I believe wherever hell is breaking loose is God’s way of saying to people who love him and want to follow him, “Over here!” Often we see the tragedies and catastrophes taking place on the news, and our response is something akin to “poor people” or “how sad.”
How many times have we seen the pictures of starving children or heard the details of horrific war stories? How many of us will ever forget the images of people like mice trying to outswim a tsunami, or jagged rubble crushing the life out of a city after an earthquake, or AIDS patients dying en masse in Africa? The response is always the same, “Someone should do something…let’s pray for them.” A few reach for their wallets and checkbooks.
Those responses miss everything. God is calling the church to the hard places of the world, not just the safe, easy, or welcoming places. If the physical presence of Jesus were here today, where would he be? If he were ministering, serving, healing, teaching — where would he go? Would he get on the speaking circuit? Perhaps he’d do his own radio and syndicated television program. Would he hold big rallies? I honestly don’t think so.
I think Christ would head to the places that hurt the most and start sweating with the people, giving them hope just like he did two thousand years ago. If Jesus were here in physical form as he was in the New Testament, I believe he’d be headed straight for the hellholes of the world. Remember what he said, “It’s not the well who need a physician, but the sick.” If that’s what he, the hope of the world, would do, and if he’s placed us here to share that message, how can we do any less? What makes us think it’s okay for us to see those images and do nothing?
In my first book, Transformation, I challenged the church to find a place in the world: look, study, learn, focus, pray, and choose. I believe that God is calling individuals to nations, but I also believe he calls the church as a community to engage society as well. When you are seeking God’s face, you cannot ignore what is taking place around you.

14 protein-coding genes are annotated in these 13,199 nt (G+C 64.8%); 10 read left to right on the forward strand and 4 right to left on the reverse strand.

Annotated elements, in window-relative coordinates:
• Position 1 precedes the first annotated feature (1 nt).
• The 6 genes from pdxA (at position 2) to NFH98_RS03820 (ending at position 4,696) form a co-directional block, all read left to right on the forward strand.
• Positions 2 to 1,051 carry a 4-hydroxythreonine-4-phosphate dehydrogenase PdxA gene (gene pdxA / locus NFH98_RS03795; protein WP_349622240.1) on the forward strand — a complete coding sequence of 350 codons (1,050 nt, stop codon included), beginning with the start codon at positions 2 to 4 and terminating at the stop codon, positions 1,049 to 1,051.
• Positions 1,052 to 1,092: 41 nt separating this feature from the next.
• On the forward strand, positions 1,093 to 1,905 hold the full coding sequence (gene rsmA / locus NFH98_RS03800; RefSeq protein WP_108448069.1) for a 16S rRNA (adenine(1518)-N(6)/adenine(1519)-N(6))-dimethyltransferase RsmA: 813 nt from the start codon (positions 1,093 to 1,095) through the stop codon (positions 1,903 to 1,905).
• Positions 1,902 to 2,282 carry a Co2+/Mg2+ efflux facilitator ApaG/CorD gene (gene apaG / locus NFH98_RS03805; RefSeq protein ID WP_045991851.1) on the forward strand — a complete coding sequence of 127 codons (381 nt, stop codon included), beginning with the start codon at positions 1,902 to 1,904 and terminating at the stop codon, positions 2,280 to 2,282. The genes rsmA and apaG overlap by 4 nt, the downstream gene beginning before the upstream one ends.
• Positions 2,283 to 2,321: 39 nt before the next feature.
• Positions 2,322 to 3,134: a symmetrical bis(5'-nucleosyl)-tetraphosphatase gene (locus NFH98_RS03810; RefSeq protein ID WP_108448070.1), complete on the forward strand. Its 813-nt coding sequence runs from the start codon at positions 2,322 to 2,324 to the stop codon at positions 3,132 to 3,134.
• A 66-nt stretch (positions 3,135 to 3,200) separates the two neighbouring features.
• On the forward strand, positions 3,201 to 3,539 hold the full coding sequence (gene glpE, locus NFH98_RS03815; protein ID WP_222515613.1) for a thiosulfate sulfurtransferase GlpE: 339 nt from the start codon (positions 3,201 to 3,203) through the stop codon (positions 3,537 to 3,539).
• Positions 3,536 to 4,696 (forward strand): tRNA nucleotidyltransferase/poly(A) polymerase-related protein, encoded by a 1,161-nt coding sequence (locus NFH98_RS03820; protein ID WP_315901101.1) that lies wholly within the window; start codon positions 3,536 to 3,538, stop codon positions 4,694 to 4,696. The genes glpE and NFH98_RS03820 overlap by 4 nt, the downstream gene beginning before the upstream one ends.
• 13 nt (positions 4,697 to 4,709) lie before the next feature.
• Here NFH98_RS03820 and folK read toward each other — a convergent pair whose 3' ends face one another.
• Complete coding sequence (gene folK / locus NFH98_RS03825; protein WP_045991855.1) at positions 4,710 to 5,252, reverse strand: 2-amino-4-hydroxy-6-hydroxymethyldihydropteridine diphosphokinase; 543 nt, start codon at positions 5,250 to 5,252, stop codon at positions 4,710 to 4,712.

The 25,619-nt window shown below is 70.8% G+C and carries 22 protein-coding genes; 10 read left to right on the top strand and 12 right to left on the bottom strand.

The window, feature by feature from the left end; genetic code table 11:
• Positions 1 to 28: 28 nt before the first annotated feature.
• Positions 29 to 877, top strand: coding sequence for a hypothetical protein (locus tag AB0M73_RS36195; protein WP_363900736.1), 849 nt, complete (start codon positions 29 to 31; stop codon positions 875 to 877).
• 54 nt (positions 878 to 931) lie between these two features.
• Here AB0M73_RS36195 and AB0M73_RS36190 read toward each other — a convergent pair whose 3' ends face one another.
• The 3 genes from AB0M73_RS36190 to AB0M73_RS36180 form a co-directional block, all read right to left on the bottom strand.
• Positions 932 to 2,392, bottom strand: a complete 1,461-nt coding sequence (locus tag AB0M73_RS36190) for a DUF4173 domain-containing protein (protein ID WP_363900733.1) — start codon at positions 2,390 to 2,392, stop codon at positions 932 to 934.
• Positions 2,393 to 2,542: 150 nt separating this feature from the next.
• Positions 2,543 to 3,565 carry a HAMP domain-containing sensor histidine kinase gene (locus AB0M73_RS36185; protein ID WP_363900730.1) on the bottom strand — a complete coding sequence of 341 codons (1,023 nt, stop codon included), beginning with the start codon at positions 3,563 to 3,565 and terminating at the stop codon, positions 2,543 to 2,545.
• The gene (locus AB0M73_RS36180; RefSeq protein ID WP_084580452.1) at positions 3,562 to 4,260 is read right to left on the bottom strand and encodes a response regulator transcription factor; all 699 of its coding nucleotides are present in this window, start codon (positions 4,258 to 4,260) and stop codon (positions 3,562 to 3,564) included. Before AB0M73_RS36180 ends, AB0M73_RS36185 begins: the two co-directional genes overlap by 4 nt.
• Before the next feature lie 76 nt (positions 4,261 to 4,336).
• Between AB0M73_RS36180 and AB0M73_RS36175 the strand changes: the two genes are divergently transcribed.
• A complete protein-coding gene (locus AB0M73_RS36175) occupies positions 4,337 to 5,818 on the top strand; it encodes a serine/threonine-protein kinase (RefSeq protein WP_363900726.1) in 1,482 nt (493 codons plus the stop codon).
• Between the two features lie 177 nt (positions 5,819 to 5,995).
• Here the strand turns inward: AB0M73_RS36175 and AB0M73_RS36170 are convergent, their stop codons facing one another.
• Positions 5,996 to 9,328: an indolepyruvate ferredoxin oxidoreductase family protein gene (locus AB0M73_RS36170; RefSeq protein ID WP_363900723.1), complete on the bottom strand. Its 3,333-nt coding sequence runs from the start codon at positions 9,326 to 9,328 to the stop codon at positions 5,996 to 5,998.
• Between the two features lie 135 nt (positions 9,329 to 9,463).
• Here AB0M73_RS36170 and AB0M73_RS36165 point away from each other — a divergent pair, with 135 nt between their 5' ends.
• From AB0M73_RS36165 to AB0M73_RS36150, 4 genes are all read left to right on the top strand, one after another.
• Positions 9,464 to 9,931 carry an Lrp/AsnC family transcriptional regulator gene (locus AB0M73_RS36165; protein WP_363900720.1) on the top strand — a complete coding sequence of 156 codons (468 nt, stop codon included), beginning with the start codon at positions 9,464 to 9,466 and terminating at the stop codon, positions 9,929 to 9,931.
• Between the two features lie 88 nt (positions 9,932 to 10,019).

What would it look like if a whole church mobilized around a hurting place in the world for the next five, ten, or twenty years? So often, we fund a few “called” people and take up a lot of money for someone else to do it. What if we tackled these issues as individuals and churches as whole communities of faith? What if we categorized and strategized our congregations by expertise and abilities and engaged a society head-on at their legitimate points of need? Better yet — why haven’t we? Wouldn’t it make sense?
I fear we haven’t done so yet because we don’t know how to hear God’s voice and recognize what he is doing in the world. The Congo, Pakistan, Afghanistan, Indonesia, and Iran have all had major catastrophes in recent years. By the time you read this, there will be more disasters in other places. Even prior to the disasters, most of these countries were having serious issues that followers of Jesus could have made a difference in serving. The tragedy gets worldwide attention and it’s really put in our face. What do we do with it then?
When I began to read the Sermon on the Mount regularly in the nineties, I realized that the church was the ultimate peacemaker. When we think of peacemakers, we traditionally think of the United Nations, the Red Cross, or governments. However, when we think of the kingdom of God and the Sermon on the Mount as Jesus defines and describes them, the number one peacemaker in the world should be the church. Jesus said, “Blessed are the peacemakers, for they will be called sons of God” (Matthew 5:9).
Notice that Jesus did not say “peacekeepers.” There’s a big difference. If the church will engage society — not in a religious way, but in a developmental, vocational way — we can bring peace. We should be bringing peace to the world and be making a difference as we engage others and connect with them.
There must be a bias toward action. A tsunami hits Indonesia, and we’re going to have prayer meetings to ask God if we should do something? Certainly, the church starts by recognizing the problem and then gets down on her knees, but next she gets up and starts going! Our churches, denominations, agencies, and institutions debate if they should help and how. Millions are starving in Niger — go! This is God’s call on the church — where all hell is breaking loose, Jesus should always be present, through his church.
From Glocalization by Bob Roberts Jr.
Copyright © 2007 by Bob Roberts Jr., published by Zondervan, used with permission.